Fan Troubleshooting

Troubleshooting is the effort to identify and resolve differences between what was expected and what actually happened. The following four categories narrow the focus of attention and speeds up the evaluation process.

  1. Aerodynamic Performance – This applies to any of the five rating parameters of flow, pressure, speed, power and density and how they compare to their respective design quantities.
  2. Noise – This applies to any problem in which the ears are the main sensor. Noise and vibration are similar in that they both have amplitude and frequency, but noise is a much lower amplitude and energy content and is measured in dB referenced to Watts. Generally speaking, noise has a much wider frequency range and a higher upper limit than vibration (63Hz to 10 KHz).
  3. Vibration – This applies to any problem in which the hands or touching are the main sensor. Amplitude is large when there is a problem. It has much greater energy content with a smaller frequency range (3Hz to perhaps 500 Hz).
  4. Premature Failure – Premature Failure applies to anything whose life does not meet that which was expected. The term “failure” does not necessarily mean a catastrophic failure such as when something “blows up”, but a length of time considered as being the useful life of the component.

Troubleshooting must be employed when one of these areas becomes a problem.

Some fan system problems, such as abnormally high operating and maintenance costs and ineffective airflow control, are sufficiently troublesome to justify a system assessment. If the system problems are significant, then a change to the fan, its drive system, or the airflow control devices may be justifiable. Selecting a new, larger fan requires consideration of the same factors that are involved in any initial fan selection. A new fan may be more feasible if the existing one has degraded or requires extensive refurbishment. In high run-time applications, the purchase of a new fan with an energy-efficient motor may provide an attractive payback.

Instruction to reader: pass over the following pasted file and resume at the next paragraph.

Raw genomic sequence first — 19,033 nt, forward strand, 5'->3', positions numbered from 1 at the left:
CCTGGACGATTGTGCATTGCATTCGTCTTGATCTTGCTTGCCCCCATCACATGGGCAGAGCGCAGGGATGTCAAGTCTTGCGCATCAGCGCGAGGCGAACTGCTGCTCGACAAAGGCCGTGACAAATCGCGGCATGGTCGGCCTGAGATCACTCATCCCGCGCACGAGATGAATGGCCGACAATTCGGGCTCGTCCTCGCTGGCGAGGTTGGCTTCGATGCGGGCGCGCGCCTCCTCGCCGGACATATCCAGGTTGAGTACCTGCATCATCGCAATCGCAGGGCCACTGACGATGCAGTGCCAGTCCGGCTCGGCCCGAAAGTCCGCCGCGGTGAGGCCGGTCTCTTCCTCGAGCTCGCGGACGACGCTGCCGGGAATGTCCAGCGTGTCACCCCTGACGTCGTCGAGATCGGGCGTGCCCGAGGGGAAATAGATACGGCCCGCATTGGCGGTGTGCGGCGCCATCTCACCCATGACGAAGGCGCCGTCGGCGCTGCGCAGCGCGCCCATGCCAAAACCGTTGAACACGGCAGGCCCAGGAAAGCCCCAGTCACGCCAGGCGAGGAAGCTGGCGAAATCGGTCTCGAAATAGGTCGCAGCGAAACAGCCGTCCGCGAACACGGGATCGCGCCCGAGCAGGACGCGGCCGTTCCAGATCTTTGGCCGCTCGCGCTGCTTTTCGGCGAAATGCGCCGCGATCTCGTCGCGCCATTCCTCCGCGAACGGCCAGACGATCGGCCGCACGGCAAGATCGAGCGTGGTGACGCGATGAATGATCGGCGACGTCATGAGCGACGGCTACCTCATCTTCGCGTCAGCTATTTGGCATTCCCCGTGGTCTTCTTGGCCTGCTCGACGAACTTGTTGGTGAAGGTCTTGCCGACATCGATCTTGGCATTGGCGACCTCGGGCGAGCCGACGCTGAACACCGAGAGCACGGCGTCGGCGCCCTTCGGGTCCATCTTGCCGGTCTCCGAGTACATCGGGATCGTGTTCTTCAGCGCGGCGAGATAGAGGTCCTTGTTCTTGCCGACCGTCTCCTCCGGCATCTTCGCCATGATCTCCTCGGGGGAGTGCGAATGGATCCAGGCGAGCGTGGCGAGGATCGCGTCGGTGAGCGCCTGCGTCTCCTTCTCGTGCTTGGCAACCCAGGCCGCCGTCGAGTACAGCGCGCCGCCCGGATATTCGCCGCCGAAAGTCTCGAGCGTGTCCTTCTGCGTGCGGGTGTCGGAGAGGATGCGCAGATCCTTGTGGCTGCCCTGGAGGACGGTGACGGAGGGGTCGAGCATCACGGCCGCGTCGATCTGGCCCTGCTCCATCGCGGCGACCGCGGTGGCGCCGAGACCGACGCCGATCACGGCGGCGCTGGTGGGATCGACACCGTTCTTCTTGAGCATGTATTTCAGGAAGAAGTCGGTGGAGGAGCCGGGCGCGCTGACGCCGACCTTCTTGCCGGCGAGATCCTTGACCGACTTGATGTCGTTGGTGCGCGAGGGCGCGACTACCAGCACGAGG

Belt Drive Maintenance Guidelines

Belt tension and alignment should be checked periodically. Proper belt tension is typically the lowest that prevents a belt from slipping at peak load. An important fan maintenance practice to avoid is the use of belt dressing. Belt dressing is a surface treatment that increases the level of friction between a belt and pulley. Because it masks the fundamental cause of slippage, belt dressing only provides a temporary means of reducing noise. Belt slippage should be corrected by either cleaning the drive system or adjusting belt tension.

When installing or replacing belts, ensure they are oriented correctly in accordance with the directions of the manufacturer. Belts are often tagged to show the preferred direction of rotation. Although some belts can be operated in either direction, belt manufacturers often test their belts in one direction and package them with an indication of this direction.

In high-temperature applications, new belts should be operated under low-load conditions and at normal operating temperature for a reasonable period. This run-in time increases the creep strength of the belt.

  1. Drives should always be installed with provision for center distance adjustment.
  2. If possible centers should not exceed 3 times the sum of the sheave diameters nor be less than the diameter of the large sheave.
  3. Be sure that shafts are parallel and sheaves are in proper alignment. Check after first eight hours of operation.
  4. Do not drive sheaves on or off shafts. Be sure shaft and keyway are smooth and that bore and key are of correct size.
  5. Belts should never be forced or rolled over sheaves. More belts are broken from this cause than from actual failure in service.
  6. In general, ideal belt tension is the lowest tension at which the belt will not slip under peak load conditions. Check belt tension frequently during the first 24-48 hours of operation.

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